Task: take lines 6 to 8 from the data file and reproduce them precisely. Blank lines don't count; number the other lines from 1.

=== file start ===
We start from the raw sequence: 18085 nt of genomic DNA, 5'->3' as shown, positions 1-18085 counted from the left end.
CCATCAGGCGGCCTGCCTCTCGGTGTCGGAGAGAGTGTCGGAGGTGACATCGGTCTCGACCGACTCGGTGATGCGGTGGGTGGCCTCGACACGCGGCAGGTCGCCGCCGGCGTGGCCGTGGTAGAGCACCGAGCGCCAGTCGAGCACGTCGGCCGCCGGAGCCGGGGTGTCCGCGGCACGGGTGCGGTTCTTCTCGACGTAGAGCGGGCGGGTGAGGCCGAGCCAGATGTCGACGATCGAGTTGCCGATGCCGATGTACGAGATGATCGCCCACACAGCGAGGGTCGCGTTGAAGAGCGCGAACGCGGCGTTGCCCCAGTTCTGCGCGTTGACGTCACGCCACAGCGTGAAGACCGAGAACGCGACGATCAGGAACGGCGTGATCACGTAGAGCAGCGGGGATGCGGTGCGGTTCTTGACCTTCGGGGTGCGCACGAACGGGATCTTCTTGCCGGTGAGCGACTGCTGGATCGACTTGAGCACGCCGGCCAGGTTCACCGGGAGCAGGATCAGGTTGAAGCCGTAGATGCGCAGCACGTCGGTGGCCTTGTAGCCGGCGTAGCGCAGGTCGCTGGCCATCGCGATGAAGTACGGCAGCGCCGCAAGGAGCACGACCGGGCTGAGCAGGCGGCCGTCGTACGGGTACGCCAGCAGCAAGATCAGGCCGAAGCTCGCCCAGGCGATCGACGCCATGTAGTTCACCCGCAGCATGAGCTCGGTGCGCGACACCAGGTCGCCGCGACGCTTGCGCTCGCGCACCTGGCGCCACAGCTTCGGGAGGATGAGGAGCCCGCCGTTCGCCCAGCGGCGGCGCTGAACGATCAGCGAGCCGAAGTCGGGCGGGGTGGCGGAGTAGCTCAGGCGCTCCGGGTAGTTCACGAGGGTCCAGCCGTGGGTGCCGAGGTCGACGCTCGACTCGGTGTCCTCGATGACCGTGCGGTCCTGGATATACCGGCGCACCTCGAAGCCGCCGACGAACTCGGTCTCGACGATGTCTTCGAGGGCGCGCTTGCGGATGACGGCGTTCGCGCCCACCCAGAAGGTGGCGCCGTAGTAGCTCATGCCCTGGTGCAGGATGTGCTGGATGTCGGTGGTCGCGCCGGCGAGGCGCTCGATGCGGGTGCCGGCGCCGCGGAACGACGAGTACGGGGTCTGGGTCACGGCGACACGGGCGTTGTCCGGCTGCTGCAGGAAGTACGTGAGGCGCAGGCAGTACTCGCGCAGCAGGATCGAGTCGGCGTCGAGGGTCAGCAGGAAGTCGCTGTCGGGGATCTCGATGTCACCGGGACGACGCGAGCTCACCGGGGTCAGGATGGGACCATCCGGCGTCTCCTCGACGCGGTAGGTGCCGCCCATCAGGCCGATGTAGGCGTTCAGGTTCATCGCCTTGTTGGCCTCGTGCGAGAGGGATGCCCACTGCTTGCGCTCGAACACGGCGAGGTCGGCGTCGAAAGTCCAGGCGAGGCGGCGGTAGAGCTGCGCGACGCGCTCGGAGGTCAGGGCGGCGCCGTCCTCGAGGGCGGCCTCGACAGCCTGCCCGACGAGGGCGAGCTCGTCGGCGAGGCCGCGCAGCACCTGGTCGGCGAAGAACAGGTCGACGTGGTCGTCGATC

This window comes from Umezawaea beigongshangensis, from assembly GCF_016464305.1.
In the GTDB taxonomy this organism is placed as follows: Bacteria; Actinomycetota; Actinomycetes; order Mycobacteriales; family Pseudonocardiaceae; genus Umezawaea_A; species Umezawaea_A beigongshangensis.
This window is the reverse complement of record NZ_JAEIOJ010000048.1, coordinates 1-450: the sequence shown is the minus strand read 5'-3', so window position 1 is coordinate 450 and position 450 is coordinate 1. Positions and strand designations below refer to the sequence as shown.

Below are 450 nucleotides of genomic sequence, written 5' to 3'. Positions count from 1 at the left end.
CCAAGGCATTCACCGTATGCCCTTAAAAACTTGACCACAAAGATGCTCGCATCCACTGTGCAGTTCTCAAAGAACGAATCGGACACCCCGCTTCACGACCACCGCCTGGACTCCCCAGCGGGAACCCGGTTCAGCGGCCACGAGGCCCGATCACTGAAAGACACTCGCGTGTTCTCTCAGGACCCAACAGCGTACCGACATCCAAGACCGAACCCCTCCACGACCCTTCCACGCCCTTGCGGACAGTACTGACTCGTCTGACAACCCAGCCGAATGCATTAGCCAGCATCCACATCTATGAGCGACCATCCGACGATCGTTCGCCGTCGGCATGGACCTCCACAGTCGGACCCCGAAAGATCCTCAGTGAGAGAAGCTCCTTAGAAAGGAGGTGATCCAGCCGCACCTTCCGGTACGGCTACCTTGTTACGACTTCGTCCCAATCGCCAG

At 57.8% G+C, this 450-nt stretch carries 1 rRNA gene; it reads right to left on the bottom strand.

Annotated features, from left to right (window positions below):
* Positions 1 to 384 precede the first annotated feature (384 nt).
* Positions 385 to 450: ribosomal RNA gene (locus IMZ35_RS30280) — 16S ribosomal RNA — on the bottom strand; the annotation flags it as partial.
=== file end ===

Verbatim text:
Below are 450 nucleotides of genomic sequence, written 5' to 3'. Positions count from 1 at the left end.
CCAAGGCATTCACCGTATGCCCTTAAAAACTTGACCACAAAGATGCTCGCATCCACTGTGCAGTTCTCAAAGAACGAATCGGACACCCCGCTTCACGACCACCGCCTGGACTCCCCAGCGGGAACCCGGTTCAGCGGCCACGAGGCCCGATCACTGAAAGACACTCGCGTGTTCTCTCAGGACCCAACAGCGTACCGACATCCAAGACCGAACCCCTCCACGACCCTTCCACGCCCTTGCGGACAGTACTGACTCGTCTGACAACCCAGCCGAATGCATTAGCCAGCATCCACATCTATGAGCGACCATCCGACGATCGTTCGCCGTCGGCATGGACCTCCACAGTCGGACCCCGAAAGATCCTCAGTGAGAGAAGCTCCTTAGAAAGGAGGTGATCCAGCCGCACCTTCCGGTACGGCTACCTTGTTACGACTTCGTCCCAATCGCCAG

At 57.8% G+C, this 450-nt stretch carries 1 rRNA gene; it reads right to left on the bottom strand.